The Lady from the Sea star on treading the boards, trusting her instincts – and a new-found love of water puns
Words Mary-Jane Wiltsher
Interview Sophie Cobley
Photographer Gerda Carina
Stylist Ella Gaskell
Hair and make-up Charlotte Chromer
Nikki Amuka-Bird has some words of advice for her 18-year-old self. “Trust your instincts more,” she says. “Back then I think I was looking for people to affirm me – but, as it turns out, some failures can’t be avoided, so you have to just go for it!”
These words go some way towards explaining the gutsiness at the heart of Nikki’s acting CV. Its calibre and scope indicate that this is a woman who thinks selectively and imaginatively about the roles she takes on, from her BAFTA-nominated turn as seemingly perfect Natalie in the BBC adaptation of Zadie Smith’s tragicomic novel, NW, to her role as resilient Marine wife Ruth in Vietnam War aftermath series Quarry – via a performance as crime-busting DCI Erin Gray in ratings-pulling goliath Luther. She’s graced the big screen too, last year starring alongside Rachel Weisz and Timothy Small in Holocaust courtroom drama Denial.
Born in Nigeria, Nikki spent her childhood in England and Antigua – periodically travelling to international fashion shoots with her magazine editor mother – and later attended a British boarding school. She honed her craft at LAMDA before joining the Royal Shakespeare Company, and went on to build up an impressive theatrical portfolio, working at The Royal Court, The National Theatre and Bristol Old Vic, among others.
This month, the 41-year-old actress is back treading the boards in Elinor Cook’s new version of Ibsen’s The Lady from the Sea at Donmar Warehouse. She plays lead role Ellida, the daughter of a lighthouse keeper, whose stable but unfulfilling marriage is haunted by memories of her first love, a presumed-dead sailor who she believes may some day return to her. It’s the surprisingly contemporary themes underlying the plot that appealed to Nikki. “What Ibsen is exploring is how difficult it is to sustain a healthy relationship,” she says. “The constant pull for freedom, for passion and the unknown is something I think a lot of people will identify with.”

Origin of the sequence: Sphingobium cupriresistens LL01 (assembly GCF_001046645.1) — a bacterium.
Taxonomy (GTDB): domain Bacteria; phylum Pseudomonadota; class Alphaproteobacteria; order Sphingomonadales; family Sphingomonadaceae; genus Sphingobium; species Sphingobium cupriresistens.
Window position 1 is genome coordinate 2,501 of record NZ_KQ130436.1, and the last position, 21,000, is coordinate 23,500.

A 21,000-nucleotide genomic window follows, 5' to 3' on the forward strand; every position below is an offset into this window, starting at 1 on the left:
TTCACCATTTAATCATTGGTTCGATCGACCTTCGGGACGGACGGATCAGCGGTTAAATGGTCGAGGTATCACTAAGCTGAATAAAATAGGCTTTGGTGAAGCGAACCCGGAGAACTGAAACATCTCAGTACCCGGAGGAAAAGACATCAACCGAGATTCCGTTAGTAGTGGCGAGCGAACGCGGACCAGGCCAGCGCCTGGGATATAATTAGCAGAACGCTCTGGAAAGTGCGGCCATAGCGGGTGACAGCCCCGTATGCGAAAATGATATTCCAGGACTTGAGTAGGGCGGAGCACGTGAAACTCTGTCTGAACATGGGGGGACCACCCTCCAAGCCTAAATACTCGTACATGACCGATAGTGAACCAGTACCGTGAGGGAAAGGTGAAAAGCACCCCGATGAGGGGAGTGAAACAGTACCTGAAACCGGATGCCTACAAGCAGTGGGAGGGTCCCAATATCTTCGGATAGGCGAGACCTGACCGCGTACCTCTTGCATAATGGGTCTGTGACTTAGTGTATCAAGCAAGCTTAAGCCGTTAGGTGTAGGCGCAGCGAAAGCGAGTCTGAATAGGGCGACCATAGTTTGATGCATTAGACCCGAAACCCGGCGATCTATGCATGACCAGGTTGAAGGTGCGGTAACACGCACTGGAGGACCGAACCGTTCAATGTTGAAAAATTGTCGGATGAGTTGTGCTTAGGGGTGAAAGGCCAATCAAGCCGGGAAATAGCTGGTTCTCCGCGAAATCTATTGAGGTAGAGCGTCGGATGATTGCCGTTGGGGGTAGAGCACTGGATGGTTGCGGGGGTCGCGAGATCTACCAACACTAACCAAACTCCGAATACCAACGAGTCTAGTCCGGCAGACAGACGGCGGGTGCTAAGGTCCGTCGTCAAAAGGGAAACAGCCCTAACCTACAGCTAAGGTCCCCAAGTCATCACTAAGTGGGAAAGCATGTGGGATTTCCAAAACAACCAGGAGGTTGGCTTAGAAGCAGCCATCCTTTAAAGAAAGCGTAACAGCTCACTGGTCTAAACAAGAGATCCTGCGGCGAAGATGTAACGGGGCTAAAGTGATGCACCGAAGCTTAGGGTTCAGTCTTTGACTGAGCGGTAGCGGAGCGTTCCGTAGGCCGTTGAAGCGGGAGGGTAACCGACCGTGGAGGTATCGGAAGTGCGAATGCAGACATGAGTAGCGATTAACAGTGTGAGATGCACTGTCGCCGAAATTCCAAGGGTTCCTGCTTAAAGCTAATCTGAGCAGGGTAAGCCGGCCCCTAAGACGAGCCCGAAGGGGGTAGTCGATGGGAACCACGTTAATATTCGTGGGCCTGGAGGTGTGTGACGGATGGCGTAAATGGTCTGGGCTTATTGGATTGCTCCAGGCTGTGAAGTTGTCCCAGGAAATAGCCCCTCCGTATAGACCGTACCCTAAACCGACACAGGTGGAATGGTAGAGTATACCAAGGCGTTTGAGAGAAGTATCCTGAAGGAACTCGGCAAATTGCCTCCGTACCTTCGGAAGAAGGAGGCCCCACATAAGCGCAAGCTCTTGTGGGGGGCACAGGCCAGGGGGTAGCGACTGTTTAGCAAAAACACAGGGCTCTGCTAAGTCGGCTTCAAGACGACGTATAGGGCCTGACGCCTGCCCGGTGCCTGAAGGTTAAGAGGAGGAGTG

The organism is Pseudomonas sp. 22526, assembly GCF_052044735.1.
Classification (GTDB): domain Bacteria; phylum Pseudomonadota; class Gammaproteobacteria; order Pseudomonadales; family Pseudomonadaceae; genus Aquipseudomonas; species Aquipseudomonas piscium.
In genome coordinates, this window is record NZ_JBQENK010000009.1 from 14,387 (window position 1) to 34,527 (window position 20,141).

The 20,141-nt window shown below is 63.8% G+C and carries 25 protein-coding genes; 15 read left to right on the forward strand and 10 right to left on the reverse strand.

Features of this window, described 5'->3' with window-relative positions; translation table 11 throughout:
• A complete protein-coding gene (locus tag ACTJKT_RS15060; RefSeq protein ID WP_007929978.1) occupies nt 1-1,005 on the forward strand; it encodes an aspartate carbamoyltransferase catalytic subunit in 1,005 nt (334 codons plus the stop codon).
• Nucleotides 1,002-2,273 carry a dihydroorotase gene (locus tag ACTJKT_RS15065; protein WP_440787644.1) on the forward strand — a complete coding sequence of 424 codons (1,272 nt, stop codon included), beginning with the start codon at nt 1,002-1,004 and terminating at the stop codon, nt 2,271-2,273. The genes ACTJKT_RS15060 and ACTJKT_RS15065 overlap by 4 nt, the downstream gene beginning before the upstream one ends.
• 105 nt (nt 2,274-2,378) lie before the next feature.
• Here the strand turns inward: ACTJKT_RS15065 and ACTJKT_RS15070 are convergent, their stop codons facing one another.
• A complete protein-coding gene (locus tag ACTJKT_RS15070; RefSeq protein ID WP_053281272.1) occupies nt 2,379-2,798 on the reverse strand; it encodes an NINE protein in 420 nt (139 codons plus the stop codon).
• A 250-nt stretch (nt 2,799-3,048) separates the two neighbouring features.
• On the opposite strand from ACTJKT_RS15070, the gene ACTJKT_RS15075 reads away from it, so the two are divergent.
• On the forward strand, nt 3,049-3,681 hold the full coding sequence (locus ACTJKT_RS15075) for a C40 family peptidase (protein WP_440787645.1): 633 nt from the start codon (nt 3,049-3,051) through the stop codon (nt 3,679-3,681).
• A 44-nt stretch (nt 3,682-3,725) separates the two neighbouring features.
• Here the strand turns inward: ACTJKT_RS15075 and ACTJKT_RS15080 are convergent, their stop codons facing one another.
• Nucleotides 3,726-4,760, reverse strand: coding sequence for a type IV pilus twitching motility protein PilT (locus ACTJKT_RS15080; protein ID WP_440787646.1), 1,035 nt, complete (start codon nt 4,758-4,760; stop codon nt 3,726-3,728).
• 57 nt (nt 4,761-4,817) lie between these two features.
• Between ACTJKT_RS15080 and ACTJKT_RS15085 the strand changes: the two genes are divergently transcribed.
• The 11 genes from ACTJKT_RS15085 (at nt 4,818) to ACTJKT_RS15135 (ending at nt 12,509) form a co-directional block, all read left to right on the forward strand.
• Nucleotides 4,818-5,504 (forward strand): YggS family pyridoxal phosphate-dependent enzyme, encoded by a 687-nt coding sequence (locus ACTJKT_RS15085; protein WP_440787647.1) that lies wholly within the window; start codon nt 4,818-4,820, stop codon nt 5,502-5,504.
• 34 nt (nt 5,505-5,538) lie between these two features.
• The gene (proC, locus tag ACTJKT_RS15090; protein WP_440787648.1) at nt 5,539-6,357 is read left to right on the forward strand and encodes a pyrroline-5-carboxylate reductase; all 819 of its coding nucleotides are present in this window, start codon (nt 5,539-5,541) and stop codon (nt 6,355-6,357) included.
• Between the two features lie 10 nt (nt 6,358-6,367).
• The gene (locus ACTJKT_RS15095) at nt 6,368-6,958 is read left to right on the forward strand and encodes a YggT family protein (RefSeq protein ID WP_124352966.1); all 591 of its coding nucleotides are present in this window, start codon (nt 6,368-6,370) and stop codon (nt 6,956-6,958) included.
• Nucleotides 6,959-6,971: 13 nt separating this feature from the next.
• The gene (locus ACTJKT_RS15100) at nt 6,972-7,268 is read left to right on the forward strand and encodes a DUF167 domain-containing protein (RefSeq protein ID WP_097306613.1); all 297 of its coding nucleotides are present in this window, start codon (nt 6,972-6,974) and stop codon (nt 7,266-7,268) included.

Here, the west London-based actress talks enduring love, pre-performance rituals – and being thoroughly rubbish at baking.
Hi Nikki! You’re in the midst of performing in The Lady from the Sea at the Donmar Warehouse, tell us about your character, Ellida, in your own words.
Ellida is one of Ibsen’s lesser-known but equally complex characters. She’s the daughter of a lighthouse keeper and has grown up by the sea and has an intense, almost obsessive love for the water. When we meet her she’s in a stable but unfulfilling marriage to an older man, Doctor Wangle, and has two precocious teenage stepdaughters. She’s haunted by her first love, a sailor she had a short-lived but passionate affair with, and who may or may not be dead. She feels she is still connected to his spirit and that he is coming back to claim her… and she’s right.
What does Ibsen have to say to an audience in 2017?
I was struck by how contemporary the themes in the play are. Unlike his other plays, this has a ‘happy ending’, in that Ellida stays in her marriage. What Ibsen is exploring is how difficult it is to sustain a healthy relationship – the constant pull for freedom, passion and the unknown is something I think a lot of people will identify with. It is – among many things – a story about enduring love.
Do you have a method for getting under a character’s skin?
In some ways you’re always jumping into the deep end without a paddle with a new part – and hoping somehow you won’t drown! Excuse the water puns; those have been happening a lot since working on this play. Essentially, it’s investigative work for me. Asking myself continuous questions about the character’s life experience up until the moment we meet them and doing the necessary research, then breaking down the scenes to understand the motivations of the characters and the obstacles they face as they try to achieve them.